A single screen SD digital video projection, 3 min loop, with sound comprising a) one synchronised stereo music track, b) 2 mono loops producing an asynchronous stereo vocal track.
FIELD OF KNOWLEDGE:
Video installation situated in relation to appropriation strategies (Duchamp/Warhol) applied to mainstream cinema and music (Cornell/Birnbaum/Gordon). My acknowledged contribution to this knowledge is the transmission of meaningful content without reliance on existing filmic narratives:
‘The strong content lives and is transformed rather than functioning as reference pure and simple… It is important to stress this crafted opening to cathartic possibility and to the unconscious, because Dean has found means here that are primary, not borrowed from the films or music that are his materials.’ (Ian Hunt, Art Monthly no.279, September 2004)
I am also exploring the possibility of a contemporary religious art via these strategies; however, this contribution is less explicitly acknowledged, perhaps due to the absence of a shared language between contemporary art and religion (hence my current research interest in the question).
My methodology involves the appropriation of existing cultural material. I often work with small fragments of film (in this case a 2-second extract from ‘Terminator’), and audio samples (in this case formal phrases recorded from a Holocaust Day Memorial Service) which I treat with video effects using mathematical progressions. This technique is adapted from systems music (Steve Reich et al) and applied to video. I often work with colour cycles to register the loops, which in this work are time stretched at variable durations and composited. The work is installed to produce a non-narrative theatrical (cinematic) space.
‘Mark Dean’s grimly impressive video installation Christian Disco (Terminator), 2010, [is] Crafted from a three-second fragment of the 1984 film The Terminator, it shows a young man and woman dancing in a disco, but, characteristically, Dean’s edit desynchronizes and loops the footage, distorting its colors and corrupting the outlines of the swaying bodies. Luridly hued skeletal afterimages trail behind the dancers, occasionally catching up with them and sketching skulls onto their youthful, unconcerned faces.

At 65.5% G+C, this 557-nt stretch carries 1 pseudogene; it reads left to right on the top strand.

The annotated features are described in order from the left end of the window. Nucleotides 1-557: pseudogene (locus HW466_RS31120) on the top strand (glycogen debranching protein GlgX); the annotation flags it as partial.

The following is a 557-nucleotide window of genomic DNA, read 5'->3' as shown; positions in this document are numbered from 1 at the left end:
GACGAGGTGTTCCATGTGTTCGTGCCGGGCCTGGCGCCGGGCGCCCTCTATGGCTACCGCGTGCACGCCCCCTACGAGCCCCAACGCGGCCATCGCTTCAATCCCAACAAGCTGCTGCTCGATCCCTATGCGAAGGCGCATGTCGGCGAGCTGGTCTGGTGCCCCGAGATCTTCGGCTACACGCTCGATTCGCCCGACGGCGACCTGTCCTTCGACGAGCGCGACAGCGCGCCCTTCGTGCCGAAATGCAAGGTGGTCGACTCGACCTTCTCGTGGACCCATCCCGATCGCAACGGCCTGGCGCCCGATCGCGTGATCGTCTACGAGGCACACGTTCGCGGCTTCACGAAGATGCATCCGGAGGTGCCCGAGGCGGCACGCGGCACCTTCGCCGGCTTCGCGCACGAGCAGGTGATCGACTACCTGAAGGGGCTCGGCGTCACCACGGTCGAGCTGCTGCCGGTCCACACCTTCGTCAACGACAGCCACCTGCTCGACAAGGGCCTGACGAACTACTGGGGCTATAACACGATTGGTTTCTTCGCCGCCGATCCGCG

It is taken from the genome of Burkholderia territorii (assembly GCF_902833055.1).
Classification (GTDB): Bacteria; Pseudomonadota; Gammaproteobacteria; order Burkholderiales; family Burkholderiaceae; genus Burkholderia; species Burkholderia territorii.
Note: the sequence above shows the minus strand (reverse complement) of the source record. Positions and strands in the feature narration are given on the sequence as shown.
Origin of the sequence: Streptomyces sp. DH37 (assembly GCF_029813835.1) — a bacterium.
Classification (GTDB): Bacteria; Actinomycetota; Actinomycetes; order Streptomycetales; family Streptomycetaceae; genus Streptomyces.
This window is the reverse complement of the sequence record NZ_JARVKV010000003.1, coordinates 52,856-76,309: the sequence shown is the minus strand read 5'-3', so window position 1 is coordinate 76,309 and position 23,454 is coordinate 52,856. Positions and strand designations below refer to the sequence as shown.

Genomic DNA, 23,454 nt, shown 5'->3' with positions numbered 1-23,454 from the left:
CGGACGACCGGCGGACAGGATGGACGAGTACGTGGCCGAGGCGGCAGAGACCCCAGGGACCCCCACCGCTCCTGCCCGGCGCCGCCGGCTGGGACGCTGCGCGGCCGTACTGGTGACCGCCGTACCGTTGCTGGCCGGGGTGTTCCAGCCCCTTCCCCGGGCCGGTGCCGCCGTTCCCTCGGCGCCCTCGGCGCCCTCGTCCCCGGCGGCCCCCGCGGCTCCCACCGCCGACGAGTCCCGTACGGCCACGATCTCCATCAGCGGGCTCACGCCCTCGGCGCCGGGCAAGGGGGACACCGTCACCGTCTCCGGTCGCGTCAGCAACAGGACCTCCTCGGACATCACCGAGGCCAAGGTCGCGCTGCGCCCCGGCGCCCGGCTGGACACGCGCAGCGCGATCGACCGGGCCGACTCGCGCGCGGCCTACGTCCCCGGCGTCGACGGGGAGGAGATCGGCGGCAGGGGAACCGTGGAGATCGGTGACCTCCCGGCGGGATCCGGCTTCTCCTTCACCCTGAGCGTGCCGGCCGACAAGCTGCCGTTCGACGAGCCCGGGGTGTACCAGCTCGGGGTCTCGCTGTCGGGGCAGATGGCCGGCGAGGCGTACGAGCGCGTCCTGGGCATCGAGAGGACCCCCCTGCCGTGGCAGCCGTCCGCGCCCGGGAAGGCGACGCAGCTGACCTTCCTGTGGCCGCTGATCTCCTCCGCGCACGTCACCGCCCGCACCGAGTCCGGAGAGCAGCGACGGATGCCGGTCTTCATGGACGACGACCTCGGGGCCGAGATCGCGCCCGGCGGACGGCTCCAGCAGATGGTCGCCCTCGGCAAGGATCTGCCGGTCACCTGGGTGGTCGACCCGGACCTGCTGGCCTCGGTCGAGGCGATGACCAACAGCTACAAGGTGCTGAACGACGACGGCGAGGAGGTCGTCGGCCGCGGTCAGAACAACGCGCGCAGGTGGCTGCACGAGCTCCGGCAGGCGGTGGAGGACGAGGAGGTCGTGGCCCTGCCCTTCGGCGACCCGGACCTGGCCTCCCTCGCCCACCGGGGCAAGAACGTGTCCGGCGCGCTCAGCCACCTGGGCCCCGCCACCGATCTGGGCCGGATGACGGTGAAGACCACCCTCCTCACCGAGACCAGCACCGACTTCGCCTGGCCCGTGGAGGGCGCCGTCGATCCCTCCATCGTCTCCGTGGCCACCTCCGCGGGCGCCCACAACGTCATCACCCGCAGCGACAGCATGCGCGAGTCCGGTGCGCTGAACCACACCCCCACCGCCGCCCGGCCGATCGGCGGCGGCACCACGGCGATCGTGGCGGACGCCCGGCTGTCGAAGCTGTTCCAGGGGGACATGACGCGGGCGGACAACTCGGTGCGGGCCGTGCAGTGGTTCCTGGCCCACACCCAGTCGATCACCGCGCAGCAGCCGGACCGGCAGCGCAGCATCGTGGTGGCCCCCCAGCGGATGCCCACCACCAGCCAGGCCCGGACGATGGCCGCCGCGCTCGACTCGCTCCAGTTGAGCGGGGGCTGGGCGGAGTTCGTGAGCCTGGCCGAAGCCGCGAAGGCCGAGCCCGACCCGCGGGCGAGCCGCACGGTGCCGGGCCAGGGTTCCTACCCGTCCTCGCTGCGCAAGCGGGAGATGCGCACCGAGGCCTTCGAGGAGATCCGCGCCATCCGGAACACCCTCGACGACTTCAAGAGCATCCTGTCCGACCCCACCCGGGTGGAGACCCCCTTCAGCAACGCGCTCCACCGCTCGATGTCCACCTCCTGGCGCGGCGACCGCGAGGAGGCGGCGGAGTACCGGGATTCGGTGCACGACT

“The work’s sound track cannibalizes the movie’s theme music with its clanging bells and driving beat, and stitches onto it two voices, one male and one female, recorded from a Holocaust Memorial Day service at St. Paul’s Cathedral in London. … [I]t suggests both a gigantic danse macabre and hallucinatory video decor for a rave whose music plays on but whose celebrants have mysteriously disappeared. Hints of motifs from the Western Christian repertoire—apocalypse scenes or the horror-pornography of vanitas images—are grafted onto contemporary existential and political anxieties: nuclear proliferation, survivalism, or the effects of spectacular, hedonistic-escapist industrialized entertainment (such as the Christian derived Terminator narratives, or images of present-day clubbing and drug use). The viewer is left in the grip of contradictory urges: to saturate oneself in the hypnotic ambience, and to get the hell out as fast as possible.’ –from Rachel Withers, ‘Mark Dean’, Artforum, April 2011
Mark Dean: The Beginning of The End, Beaconsfield, London, 2010
A Fire In The Master’s House Is Set, Chapter, Cardiff, 2011
Vortex Revisions, Tate Britain, London, 2011
Paul Hamlyn Award for Artists 2009-12]
Rachel Withers, ‘Mark Dean’, Artforum, April 2011
Eliza Williams, ‘Mark Dean’, Art Monthly No. 343, February 2011
Helen Sumpter, ‘Mark Dean’, Time Out No 2108, January 13-19 2011
Luke Healey, ‘Unpicking the Social Language of Music’, Aesthetica, August 2011
Carly Ross, ‘A Fire in The Master’s House’, Creative Review, August 2011
‘A Fire In The Master’s House is Set’, Art Review, October 2011